1. does anyone have a map of the actual location of the building … I assumed the pillars in the park were in their original positions but recently found out they were put there by council


  2. I've researched and written on The Warren in the past, and you can still see the remaining 'square' where the main building was as it was the last part to be sold off. As I recall it was a government housing project designed to create affordable homes for returned servicemen. So one of the sides of the square is Mansion Street. It's pretty obvious on Google maps. So north of the 'columns' which were actually positioned at the entrance of the mansion, they weren't turrets or towers, but more, as you refer to them as – pillars. Wandering around the hillside, you'll see the lined paths and stairs, even a couple of urn bases scattered around.


  3. Hello Darian, I lived in the Warren in Mansion st for the first 20 years of my life. My father was brought up in the same house 1925 – 1970. He was an alderman on Marrickville Council between 1960 -1970. I have just written my memoirs and there are three chapters about Marrickville and the Warren if you would like to read them.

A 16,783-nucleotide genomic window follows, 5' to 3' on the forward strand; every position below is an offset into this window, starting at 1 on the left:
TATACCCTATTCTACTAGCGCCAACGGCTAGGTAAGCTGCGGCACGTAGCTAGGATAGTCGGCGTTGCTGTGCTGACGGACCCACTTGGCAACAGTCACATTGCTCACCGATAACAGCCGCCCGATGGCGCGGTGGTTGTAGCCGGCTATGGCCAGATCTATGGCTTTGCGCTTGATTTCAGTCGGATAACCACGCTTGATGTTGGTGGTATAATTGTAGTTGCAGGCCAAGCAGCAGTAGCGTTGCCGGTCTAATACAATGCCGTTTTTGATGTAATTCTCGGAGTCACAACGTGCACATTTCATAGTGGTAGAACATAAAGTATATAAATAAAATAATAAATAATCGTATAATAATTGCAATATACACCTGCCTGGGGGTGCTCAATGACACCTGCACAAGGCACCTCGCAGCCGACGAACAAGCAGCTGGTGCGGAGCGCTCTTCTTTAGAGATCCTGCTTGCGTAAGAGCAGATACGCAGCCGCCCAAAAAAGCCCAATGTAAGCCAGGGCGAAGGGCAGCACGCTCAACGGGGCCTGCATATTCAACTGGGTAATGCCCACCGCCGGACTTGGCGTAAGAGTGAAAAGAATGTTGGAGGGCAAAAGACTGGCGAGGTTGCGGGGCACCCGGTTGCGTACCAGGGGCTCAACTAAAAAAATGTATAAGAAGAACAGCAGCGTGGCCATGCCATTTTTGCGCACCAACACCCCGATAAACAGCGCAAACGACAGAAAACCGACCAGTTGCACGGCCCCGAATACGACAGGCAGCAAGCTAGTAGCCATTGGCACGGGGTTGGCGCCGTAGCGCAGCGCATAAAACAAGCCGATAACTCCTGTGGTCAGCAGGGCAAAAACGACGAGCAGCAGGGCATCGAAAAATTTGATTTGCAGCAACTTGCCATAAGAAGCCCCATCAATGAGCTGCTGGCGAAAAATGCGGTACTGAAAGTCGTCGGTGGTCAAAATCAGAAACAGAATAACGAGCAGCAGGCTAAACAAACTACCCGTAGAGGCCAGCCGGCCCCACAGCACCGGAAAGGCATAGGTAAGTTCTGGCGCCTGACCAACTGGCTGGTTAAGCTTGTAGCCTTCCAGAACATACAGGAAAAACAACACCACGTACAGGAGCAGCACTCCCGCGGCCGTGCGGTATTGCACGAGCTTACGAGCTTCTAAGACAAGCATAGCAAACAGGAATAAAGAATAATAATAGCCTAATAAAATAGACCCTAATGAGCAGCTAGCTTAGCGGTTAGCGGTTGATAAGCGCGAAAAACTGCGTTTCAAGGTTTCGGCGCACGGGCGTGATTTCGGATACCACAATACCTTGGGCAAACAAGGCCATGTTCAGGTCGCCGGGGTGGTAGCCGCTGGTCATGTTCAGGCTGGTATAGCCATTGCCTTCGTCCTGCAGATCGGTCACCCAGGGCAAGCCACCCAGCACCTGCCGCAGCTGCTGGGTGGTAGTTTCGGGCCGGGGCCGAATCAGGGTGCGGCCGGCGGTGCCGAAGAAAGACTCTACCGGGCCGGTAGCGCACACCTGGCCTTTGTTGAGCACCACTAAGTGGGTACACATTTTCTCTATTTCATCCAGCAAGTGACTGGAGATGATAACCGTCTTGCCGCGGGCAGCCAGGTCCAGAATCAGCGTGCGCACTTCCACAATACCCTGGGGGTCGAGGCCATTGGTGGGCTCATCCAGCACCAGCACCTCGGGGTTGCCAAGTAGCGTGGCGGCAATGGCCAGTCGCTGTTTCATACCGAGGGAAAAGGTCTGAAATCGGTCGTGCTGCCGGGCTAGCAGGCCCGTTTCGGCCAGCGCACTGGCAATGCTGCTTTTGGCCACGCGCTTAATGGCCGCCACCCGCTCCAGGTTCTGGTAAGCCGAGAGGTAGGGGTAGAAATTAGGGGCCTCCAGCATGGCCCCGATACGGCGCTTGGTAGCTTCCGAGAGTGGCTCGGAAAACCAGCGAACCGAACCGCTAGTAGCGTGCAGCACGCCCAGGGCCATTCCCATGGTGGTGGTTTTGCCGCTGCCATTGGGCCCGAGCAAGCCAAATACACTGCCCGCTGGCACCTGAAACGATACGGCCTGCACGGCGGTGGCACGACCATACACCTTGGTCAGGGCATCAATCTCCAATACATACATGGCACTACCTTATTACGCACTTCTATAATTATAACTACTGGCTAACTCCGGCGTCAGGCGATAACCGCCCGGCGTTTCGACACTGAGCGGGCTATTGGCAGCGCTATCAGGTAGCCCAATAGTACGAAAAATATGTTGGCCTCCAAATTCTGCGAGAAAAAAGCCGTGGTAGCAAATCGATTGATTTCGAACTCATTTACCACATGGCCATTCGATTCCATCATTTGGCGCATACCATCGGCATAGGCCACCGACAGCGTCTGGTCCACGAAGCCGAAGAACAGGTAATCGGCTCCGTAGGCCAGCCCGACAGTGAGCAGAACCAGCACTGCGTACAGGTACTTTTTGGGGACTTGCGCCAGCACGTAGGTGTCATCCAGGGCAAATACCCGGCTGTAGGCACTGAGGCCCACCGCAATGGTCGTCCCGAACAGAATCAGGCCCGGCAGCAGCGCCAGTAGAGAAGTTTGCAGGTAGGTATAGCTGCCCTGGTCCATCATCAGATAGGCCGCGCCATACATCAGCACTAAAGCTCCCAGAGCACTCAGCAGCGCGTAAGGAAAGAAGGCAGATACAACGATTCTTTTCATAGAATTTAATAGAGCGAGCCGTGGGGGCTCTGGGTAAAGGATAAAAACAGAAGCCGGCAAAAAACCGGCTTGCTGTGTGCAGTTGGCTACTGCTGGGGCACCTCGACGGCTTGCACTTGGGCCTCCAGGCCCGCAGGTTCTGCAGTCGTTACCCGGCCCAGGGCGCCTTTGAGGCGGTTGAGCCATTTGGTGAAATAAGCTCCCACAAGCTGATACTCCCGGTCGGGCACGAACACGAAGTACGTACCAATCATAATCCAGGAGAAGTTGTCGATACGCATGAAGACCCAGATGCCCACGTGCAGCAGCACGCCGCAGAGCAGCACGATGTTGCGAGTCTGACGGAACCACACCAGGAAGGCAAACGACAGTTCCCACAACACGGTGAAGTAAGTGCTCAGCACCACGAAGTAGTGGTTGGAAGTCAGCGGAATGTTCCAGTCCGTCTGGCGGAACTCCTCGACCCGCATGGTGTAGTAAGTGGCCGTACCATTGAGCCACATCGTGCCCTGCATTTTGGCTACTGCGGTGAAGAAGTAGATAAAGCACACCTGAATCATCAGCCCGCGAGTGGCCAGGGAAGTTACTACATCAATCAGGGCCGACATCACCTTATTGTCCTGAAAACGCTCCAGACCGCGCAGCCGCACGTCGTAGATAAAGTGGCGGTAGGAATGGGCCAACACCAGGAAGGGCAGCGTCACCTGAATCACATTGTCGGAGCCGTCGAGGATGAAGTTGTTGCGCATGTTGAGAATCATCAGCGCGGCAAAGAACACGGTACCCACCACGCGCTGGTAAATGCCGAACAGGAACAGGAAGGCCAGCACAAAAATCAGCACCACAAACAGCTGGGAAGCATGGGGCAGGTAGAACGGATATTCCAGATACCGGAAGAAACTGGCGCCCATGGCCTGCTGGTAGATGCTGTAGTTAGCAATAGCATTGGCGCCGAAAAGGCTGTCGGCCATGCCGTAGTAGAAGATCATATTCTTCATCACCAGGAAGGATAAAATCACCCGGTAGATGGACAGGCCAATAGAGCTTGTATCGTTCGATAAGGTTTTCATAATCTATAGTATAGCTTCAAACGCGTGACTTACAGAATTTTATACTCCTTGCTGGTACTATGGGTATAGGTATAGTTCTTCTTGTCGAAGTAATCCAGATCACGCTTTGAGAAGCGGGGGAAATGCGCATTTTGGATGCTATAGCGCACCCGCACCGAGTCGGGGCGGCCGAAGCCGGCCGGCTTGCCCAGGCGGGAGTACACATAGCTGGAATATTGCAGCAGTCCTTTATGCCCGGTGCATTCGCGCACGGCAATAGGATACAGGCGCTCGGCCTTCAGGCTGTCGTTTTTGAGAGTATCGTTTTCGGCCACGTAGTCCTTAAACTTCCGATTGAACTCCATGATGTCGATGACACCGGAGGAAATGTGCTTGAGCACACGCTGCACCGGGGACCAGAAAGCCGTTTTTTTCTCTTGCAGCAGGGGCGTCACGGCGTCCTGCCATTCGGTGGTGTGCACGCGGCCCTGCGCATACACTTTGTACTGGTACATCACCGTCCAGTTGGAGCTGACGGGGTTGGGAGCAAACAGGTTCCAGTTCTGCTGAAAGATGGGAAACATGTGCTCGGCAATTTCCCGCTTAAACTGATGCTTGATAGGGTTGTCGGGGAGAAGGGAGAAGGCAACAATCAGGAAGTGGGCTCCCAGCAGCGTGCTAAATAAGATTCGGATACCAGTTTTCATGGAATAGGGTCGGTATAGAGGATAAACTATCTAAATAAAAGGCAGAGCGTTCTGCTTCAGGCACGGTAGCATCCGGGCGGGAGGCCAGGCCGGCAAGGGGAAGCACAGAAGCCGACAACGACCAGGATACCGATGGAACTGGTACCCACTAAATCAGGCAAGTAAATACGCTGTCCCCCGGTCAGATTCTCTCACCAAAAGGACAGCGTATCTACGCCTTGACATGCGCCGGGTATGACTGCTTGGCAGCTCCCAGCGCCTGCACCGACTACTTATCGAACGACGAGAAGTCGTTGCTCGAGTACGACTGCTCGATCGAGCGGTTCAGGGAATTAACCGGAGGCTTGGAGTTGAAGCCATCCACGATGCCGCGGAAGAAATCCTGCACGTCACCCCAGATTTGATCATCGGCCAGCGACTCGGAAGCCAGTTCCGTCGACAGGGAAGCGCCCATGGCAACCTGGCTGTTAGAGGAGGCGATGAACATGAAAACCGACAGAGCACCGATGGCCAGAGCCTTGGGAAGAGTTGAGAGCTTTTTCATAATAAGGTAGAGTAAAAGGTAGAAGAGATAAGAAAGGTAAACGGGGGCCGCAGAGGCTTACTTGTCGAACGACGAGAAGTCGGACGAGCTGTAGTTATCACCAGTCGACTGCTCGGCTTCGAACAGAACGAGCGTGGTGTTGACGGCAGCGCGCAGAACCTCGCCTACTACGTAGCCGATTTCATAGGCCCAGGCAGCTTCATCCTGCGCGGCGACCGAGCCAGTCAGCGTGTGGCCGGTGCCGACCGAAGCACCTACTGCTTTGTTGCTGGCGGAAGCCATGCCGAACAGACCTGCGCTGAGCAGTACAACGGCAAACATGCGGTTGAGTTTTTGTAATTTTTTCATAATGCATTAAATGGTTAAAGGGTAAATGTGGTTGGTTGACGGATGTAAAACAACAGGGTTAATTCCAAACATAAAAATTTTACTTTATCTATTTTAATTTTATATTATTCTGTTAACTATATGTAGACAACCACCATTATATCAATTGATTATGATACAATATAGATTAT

1. Hi Kerry, I also live in The Warren a couple of streets over. I would love to read what you’ve written about this history. Do you have any photos of the houses, most of them have lost their original designs and I’d love to see how they originally looked.


      1. Harry, are you related to little Hannah Sampson who was one of the first students at Ferncourt Public School in The Warren? If so I’d like to hear from you as a matter or urgency.


  4. Hello Darien, I lived in Grove Street, from birth to 12 years old, went to Marrickville West primary school. My sister was married at the stone church at the Warren in 1957, but I can’t remember the name of it, I know it wasn’t a Catholic Church. Would you know?
    Thank you, Lorraine Graham.